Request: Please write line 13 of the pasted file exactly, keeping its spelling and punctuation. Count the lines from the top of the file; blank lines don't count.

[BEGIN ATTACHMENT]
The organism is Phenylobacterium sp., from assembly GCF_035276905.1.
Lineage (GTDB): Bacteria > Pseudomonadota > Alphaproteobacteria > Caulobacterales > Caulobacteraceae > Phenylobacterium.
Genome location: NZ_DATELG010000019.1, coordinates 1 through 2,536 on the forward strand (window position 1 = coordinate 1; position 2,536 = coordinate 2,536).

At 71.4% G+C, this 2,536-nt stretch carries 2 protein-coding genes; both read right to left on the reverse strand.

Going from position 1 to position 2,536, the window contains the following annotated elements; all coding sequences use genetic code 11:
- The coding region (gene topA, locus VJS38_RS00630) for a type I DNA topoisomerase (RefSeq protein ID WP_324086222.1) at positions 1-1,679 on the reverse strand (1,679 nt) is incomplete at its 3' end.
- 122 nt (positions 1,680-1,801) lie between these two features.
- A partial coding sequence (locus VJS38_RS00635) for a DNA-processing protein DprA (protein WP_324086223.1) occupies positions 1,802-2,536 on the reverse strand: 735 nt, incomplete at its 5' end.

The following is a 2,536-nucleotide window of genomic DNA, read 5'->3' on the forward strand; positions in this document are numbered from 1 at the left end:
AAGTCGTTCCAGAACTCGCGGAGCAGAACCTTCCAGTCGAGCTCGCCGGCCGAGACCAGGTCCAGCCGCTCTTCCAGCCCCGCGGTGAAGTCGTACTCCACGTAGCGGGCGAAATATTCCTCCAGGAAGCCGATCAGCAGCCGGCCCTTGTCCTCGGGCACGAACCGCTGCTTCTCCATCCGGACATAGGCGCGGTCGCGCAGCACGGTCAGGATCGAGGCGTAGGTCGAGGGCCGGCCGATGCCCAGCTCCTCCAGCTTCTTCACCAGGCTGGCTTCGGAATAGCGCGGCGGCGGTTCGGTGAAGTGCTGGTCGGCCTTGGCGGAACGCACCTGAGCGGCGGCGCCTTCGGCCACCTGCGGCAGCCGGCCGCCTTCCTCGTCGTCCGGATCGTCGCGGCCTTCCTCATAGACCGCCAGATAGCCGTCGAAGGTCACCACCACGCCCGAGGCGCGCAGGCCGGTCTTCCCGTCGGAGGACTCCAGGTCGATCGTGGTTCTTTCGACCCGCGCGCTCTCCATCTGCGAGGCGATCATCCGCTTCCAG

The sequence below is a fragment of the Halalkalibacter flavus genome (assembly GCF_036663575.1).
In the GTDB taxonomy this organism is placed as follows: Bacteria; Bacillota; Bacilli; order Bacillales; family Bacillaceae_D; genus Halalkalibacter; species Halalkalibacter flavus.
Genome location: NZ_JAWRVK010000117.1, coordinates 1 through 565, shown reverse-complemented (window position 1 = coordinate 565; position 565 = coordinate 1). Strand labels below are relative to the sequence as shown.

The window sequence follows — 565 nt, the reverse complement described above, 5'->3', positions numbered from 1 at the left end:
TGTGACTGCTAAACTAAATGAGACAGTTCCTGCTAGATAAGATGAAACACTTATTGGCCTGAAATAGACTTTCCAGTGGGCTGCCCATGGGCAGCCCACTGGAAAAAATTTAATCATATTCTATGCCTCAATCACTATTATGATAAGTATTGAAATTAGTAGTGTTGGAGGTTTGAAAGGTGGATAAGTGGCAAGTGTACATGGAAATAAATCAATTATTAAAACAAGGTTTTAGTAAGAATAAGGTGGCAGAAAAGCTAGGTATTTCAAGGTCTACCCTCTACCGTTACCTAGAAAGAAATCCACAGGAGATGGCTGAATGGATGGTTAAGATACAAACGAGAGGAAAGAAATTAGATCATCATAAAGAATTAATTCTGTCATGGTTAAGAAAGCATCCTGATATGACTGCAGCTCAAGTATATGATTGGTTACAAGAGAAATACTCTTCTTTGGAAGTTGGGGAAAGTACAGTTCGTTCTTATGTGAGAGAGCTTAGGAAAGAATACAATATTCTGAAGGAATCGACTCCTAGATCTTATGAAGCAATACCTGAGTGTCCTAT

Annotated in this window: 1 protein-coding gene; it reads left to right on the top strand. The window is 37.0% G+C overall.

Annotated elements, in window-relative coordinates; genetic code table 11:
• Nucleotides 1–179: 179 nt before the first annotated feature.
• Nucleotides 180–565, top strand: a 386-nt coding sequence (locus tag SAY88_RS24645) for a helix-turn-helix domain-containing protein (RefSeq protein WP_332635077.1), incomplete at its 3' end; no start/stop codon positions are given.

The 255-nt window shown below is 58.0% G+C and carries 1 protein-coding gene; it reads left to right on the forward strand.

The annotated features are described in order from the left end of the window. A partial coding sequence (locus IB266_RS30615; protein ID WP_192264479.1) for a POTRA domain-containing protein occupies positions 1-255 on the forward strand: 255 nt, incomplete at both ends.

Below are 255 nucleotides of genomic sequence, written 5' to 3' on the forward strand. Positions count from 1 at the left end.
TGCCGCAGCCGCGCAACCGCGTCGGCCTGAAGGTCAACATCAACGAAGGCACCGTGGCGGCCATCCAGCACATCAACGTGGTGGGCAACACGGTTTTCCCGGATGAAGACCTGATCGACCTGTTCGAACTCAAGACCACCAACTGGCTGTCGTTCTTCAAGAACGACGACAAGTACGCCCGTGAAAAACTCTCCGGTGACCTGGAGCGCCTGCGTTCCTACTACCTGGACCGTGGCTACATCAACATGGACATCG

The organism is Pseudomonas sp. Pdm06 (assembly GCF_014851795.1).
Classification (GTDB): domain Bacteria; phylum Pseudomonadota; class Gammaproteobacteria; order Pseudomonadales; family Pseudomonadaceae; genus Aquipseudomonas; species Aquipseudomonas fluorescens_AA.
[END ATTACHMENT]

Genome location: NZ_JAWRVK010000117.1, coordinates 1 through 565, shown reverse-complemented (window position 1 = coordinate 565; position 565 = coordinate 1). Strand labels below are relative to the sequence as shown.